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Residents, businesses, detention center must stop flushing non-soluble waste, engineers say
Despite repeated requests this year by city staff that area residents not flush baby wipes and other cloths down their toilets, the amount of non-soluble material in Cotulla’s sewers remains a labor-intensive problem.
City Hall has again issued a verbal request to the general public not to put baby wipes, cloth and plastic wrappers down toilets.
Addressing councilors at their December meeting, city water utilities engineer Jimmy Oranday said workers are spending hours each week unclogging fixtures at sewer lift stations and pumps because of the amount of baby wipes being pushed through the pipes.
According to both Oranday and utilities engineer David Wright, many local residents continue flushing wipes, cloth-like rags and non-soluble tissues after having been asked to stop doing so.
While a principal culprit in the sewer-clogging issue may be the state prison beside FM 624 on the southeastern outskirts of town, Oranday said, local citizens are not being let off the hook.
“We are having to call a clean-out service several times a year,” Oranday told the council, “and our workers are having to unblock pumps that have been clogged with baby wipes, sometimes every week.”
Oranday and Wright said they have determined all of the city’s sewer lines contain baby wipes and that the problem is not caused entirely by malefactors at the Texas Department of Criminal Justice Cotulla Unit, where other non-soluble items have also been pushed into the sewer system.
In addition to baby wipes, the engineers indicated in earlier interviews this year, Cotulla’s sewer system routinely contains volumes of non-flushable items ranging from syringes to clothing, plastic wrapping, toys, bags, and pieces of wood.
Oranday said workers have recently noted an increase in the number of food wrappers in the sewer system, including the packaging for Ramen noodles, adding that these may also have been flushed down toilets at the detention center.
Restaurants and businesses failing to install grease traps and other screens on their wastewater lines have been responsible for causing blockages that require professional clean-out service, Oranday said.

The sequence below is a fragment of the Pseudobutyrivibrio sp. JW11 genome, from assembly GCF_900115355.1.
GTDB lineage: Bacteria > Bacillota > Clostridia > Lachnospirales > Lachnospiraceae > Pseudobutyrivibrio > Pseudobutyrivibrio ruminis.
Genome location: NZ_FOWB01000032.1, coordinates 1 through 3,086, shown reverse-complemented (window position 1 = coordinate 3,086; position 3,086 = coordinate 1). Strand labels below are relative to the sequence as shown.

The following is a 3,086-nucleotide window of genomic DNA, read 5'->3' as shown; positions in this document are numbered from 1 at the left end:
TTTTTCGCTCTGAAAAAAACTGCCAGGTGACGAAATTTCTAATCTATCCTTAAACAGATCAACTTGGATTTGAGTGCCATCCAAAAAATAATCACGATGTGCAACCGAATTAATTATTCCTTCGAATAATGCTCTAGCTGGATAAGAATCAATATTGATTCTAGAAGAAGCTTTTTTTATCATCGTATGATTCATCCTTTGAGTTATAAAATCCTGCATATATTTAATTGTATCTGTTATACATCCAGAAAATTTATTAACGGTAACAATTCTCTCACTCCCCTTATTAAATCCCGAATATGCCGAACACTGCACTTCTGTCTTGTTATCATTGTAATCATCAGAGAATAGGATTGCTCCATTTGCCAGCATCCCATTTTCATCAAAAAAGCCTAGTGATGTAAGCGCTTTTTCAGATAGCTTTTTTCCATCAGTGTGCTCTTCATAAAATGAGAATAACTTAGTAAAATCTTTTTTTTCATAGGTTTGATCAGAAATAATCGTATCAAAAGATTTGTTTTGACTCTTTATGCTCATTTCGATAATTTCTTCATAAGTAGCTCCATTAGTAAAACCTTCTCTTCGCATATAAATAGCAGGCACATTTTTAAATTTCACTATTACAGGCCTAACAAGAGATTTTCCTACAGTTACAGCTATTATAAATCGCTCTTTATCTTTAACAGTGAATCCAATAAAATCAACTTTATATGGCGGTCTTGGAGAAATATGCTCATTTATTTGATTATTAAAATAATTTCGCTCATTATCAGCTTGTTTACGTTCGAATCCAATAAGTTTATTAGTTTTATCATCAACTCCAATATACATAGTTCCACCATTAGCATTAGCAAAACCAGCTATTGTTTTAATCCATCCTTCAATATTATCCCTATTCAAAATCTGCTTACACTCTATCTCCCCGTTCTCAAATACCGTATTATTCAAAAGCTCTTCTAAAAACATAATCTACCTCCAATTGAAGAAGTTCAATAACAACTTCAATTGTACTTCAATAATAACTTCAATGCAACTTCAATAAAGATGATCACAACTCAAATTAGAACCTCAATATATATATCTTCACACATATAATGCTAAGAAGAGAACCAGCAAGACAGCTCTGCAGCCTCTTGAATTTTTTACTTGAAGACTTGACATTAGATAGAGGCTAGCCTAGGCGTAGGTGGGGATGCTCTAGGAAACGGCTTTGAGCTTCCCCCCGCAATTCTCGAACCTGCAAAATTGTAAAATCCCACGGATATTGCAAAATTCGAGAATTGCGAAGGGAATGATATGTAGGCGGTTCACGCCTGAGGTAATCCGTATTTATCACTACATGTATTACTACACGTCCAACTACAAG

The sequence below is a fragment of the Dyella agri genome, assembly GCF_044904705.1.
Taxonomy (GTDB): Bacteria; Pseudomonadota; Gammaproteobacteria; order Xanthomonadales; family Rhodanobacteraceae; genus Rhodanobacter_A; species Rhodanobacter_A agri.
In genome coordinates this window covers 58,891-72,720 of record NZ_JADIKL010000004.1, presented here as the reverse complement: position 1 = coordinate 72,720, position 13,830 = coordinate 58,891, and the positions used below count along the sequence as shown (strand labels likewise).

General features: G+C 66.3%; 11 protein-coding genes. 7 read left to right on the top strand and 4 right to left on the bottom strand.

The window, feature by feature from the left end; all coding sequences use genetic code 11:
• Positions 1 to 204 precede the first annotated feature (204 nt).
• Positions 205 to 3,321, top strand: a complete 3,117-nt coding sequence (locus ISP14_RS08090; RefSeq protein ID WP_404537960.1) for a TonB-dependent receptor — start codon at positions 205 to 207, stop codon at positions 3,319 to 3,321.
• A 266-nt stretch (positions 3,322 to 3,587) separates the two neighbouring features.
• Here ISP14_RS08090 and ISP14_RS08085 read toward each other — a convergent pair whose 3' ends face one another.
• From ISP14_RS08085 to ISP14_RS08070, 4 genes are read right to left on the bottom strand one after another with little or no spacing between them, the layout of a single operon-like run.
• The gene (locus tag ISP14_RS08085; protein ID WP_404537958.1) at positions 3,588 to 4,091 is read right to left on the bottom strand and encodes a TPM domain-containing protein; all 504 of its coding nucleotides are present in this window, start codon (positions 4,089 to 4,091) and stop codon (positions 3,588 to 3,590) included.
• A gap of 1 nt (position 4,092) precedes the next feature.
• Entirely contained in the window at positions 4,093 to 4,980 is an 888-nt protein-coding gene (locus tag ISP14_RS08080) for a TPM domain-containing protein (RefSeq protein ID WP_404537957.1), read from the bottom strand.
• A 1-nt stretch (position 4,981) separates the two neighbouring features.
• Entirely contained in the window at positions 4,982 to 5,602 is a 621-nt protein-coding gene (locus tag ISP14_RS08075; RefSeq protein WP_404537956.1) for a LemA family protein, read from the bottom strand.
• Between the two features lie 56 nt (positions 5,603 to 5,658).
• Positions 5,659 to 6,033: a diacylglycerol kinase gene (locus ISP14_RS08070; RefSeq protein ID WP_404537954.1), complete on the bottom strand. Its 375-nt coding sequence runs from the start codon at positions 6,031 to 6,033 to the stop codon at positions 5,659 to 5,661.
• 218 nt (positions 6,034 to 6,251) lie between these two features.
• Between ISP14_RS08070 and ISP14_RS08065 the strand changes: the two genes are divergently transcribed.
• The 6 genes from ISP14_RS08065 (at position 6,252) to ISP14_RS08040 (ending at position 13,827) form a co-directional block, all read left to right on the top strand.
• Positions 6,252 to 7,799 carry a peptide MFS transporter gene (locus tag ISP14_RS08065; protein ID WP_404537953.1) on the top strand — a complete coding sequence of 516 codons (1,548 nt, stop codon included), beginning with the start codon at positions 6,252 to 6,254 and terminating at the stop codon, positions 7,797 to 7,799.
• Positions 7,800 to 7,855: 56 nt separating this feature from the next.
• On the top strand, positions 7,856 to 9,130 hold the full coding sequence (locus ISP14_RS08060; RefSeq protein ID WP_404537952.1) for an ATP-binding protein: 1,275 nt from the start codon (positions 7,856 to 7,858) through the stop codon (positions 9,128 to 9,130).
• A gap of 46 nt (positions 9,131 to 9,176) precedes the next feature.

The wastewater utility supervisor added that bar screens have been ordered for the city’s wastewater treatment plant but told councilors that he believes the volume of baby wipes still being flushed down toilets must be addressed.
Councilor Reynaldo Garcia, employed as a teacher at Cotulla ISD, said again this month that he hopes to carry the ‘no baby wipes’ message to his students in a civic educational unit that will help them understand the workings of the municipal utilities system and spread the message to families that the wipes are non-soluble, that they should not be flushed, and that they cause extensive damage to the wastewater system.
Oranday said on Thursday that families may be misled by labeling on packages of baby wipes and similar toilet cloths that indicate they can be flushed into the sewers.
“They just don’t dissolve,” the engineer said. “The label might say the wipes are flushable, but they’re not.”
“Toilet paper does dissolve, by the time it reaches the treatment plant,” Wright said. “These baby wipes do not. The majority of our residential sewer line blockages are caused by baby wipes. It’s never-ending. We are having thirty to fifty sewer back-ups monthly.”
“We asked the nursing home and the prison to stop flushing these wipes,” City Administrator Larry Dovalina said, “but they’re still doing it.”
Oranday offered to share photographs of the fouled pump equipment that crew members have found at lift stations, adding that pictures taken only a few days after a complete clean-out will show equipment clogged again.
“We pull the pump, and sure enough it’s nothing but baby wipes on there,” Oranday said. “It’s like mop heads, all bunched around the pump.”
Councilors did not take action on the issue this month, as the topic had been raised only in the form of a departmental update. Whether City Hall will disseminate informational flyers or otherwise issue reminders that wipes and other non-solubles should not be flushed down toilets remains to be decided by a council directive.